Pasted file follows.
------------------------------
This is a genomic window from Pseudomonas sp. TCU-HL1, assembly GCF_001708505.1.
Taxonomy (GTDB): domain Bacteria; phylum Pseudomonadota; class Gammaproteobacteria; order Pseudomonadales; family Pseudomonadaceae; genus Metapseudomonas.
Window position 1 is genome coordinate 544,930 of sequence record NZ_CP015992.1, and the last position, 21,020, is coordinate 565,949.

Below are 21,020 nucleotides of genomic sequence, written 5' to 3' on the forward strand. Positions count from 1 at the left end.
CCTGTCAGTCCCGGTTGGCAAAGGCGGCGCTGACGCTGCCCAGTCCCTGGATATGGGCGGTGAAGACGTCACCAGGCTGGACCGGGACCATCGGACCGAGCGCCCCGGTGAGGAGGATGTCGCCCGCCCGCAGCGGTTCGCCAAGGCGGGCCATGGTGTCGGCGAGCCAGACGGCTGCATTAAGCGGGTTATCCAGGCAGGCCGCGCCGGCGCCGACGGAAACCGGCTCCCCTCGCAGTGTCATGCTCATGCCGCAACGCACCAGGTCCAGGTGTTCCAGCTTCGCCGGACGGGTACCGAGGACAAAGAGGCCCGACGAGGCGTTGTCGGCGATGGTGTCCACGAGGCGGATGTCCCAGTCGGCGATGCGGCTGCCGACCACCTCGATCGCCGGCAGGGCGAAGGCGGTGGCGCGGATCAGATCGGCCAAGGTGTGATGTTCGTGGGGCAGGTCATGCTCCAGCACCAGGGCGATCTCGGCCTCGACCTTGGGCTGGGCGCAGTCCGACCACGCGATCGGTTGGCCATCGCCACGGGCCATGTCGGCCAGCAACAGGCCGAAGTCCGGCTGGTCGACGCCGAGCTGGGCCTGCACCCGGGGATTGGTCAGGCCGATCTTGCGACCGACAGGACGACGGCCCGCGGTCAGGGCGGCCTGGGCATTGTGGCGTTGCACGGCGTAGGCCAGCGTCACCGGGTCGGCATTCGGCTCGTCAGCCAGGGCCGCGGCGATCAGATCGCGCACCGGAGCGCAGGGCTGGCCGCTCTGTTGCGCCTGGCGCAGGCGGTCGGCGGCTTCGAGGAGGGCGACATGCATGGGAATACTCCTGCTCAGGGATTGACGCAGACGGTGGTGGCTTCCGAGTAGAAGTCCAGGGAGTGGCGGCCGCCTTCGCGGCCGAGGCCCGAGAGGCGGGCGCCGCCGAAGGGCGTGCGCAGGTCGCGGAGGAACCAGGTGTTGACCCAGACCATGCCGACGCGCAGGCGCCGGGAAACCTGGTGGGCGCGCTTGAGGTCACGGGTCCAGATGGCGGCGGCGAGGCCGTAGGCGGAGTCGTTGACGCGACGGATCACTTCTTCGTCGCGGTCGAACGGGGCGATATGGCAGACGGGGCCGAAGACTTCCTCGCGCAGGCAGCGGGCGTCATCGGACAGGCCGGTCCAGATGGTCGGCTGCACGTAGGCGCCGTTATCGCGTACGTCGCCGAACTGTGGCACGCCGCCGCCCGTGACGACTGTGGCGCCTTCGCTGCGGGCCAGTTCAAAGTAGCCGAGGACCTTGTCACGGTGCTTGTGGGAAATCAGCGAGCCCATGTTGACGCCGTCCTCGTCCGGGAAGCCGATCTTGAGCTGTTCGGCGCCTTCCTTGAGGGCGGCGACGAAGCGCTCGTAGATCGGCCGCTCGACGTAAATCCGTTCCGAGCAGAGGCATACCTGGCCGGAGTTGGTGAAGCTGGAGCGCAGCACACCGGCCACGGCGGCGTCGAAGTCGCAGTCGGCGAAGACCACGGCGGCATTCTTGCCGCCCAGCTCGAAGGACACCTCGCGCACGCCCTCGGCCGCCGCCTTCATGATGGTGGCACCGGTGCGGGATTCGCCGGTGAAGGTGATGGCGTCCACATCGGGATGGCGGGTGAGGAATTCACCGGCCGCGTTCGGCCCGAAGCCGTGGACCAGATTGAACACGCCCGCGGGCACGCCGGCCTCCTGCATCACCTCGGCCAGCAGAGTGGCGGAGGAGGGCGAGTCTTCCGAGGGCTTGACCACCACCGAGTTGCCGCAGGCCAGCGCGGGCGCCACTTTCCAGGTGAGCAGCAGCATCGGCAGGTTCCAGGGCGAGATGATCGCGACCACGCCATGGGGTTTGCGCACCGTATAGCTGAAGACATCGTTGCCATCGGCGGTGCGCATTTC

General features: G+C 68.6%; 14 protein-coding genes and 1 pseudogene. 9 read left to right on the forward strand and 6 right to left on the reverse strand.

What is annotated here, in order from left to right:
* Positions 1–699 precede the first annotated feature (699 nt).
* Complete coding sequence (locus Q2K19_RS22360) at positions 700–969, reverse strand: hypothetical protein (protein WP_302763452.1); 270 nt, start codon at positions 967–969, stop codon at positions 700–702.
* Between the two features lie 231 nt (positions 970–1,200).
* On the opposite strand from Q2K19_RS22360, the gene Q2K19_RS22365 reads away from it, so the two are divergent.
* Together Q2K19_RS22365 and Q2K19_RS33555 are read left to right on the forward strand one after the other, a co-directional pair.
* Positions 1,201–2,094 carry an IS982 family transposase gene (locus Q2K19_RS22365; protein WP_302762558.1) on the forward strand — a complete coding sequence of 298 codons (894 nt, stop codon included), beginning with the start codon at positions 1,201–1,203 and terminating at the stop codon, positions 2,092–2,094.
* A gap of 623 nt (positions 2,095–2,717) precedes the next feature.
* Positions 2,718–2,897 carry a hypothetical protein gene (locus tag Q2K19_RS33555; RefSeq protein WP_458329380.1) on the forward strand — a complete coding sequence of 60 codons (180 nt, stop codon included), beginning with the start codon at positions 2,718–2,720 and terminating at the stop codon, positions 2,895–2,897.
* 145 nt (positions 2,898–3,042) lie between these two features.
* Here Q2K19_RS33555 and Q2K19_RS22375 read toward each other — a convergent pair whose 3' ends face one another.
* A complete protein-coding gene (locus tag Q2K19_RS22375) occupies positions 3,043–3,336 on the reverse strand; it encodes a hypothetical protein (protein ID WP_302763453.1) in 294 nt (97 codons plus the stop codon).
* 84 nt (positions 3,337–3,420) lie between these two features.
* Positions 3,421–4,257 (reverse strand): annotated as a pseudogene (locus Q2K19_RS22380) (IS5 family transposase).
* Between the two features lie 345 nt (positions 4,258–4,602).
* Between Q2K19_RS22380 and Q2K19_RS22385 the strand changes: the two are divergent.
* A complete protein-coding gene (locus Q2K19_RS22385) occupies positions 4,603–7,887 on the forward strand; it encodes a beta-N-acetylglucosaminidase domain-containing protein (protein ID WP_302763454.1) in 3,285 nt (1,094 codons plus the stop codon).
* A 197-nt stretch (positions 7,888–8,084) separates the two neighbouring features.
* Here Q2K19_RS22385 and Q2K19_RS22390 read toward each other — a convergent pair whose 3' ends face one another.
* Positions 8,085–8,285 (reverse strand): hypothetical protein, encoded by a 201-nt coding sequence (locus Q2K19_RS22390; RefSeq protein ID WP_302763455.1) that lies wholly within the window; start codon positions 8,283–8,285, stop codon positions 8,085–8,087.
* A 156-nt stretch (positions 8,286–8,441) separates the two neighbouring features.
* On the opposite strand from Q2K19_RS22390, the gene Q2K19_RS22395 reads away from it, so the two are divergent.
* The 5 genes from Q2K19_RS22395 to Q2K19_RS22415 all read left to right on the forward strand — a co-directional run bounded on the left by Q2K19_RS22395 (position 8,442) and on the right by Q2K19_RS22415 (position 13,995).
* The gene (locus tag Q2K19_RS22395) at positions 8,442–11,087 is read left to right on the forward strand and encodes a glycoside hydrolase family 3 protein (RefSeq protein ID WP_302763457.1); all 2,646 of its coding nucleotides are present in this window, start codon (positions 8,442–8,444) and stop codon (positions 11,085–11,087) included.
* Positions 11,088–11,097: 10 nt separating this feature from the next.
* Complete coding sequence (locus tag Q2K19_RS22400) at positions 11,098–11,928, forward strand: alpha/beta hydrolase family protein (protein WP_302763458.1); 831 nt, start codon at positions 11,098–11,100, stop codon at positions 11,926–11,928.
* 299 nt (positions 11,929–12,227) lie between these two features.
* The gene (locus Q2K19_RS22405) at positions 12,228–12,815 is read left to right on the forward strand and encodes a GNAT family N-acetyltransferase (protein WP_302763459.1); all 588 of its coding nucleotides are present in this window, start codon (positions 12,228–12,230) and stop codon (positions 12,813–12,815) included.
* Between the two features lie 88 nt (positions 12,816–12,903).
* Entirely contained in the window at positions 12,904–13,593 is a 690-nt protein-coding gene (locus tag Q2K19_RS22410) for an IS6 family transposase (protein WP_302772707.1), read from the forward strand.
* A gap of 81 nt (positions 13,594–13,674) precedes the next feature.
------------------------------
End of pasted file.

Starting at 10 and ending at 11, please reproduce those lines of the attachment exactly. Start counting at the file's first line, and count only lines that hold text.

* Between the two features lie 231 nt (positions 970–1,200).
* On the opposite strand from Q2K19_RS22360, the gene Q2K19_RS22365 reads away from it, so the two are divergent.